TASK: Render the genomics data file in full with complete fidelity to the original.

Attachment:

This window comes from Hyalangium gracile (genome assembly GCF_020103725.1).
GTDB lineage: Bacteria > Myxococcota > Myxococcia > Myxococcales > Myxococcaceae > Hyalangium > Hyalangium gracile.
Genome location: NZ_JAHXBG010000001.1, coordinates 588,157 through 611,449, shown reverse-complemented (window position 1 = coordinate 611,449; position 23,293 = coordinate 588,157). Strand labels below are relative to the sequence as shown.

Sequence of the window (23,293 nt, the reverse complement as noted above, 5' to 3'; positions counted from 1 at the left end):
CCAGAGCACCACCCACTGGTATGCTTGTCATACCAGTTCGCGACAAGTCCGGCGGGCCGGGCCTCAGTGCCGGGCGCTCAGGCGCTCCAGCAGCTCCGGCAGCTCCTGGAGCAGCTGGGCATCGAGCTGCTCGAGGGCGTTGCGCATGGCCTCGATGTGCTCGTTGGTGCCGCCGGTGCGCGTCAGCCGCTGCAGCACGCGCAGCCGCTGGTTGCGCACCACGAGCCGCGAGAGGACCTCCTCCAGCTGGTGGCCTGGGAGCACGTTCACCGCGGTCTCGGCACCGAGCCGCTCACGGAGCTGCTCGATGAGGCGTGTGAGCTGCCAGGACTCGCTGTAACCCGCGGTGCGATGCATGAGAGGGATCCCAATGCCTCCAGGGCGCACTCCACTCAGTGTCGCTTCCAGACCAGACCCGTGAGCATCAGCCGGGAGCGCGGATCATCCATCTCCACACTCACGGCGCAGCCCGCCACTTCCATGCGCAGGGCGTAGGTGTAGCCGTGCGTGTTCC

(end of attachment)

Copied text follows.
This window comes from Hyalangium gracile (genome assembly GCF_020103725.1).
GTDB lineage: Bacteria > Myxococcota > Myxococcia > Myxococcales > Myxococcaceae > Hyalangium > Hyalangium gracile.
Genome location: NZ_JAHXBG010000001.1, coordinates 588,157 through 611,449, shown reverse-complemented (window position 1 = coordinate 611,449; position 23,293 = coordinate 588,157). Strand labels below are relative to the sequence as shown.

Sequence of the window (23,293 nt, the reverse complement as noted above, 5' to 3'; positions counted from 1 at the left end):
CCAGAGCACCACCCACTGGTATGCTTGTCATACCAGTTCGCGACAAGTCCGGCGGGCCGGGCCTCAGTGCCGGGCGCTCAGGCGCTCCAGCAGCTCCGGCAGCTCCTGGAGCAGCTGGGCATCGAGCTGCTCGAGGGCGTTGCGCATGGCCTCGATGTGCTCGTTGGTGCCGCCGGTGCGCGTCAGCCGCTGCAGCACGCGCAGCCGCTGGTTGCGCACCACGAGCCGCGAGAGGACCTCCTCCAGCTGGTGGCCTGGGAGCACGTTCACCGCGGTCTCGGCACCGAGCCGCTCACGGAGCTGCTCGATGAGGCGTGTGAGCTGCCAGGACTCGCTGTAACCCGCGGTGCGATGCATGAGAGGGATCCCAATGCCTCCAGGGCGCACTCCACTCAGTGTCGCTTCCAGACCAGACCCGTGAGCATCAGCCGGGAGCGCGGATCATCCATCTCCACACTCACGGCGCAGCCCGCCACTTCCATGCGCAGGGCGTAGGTGTAGCCGTGCGTGTTCC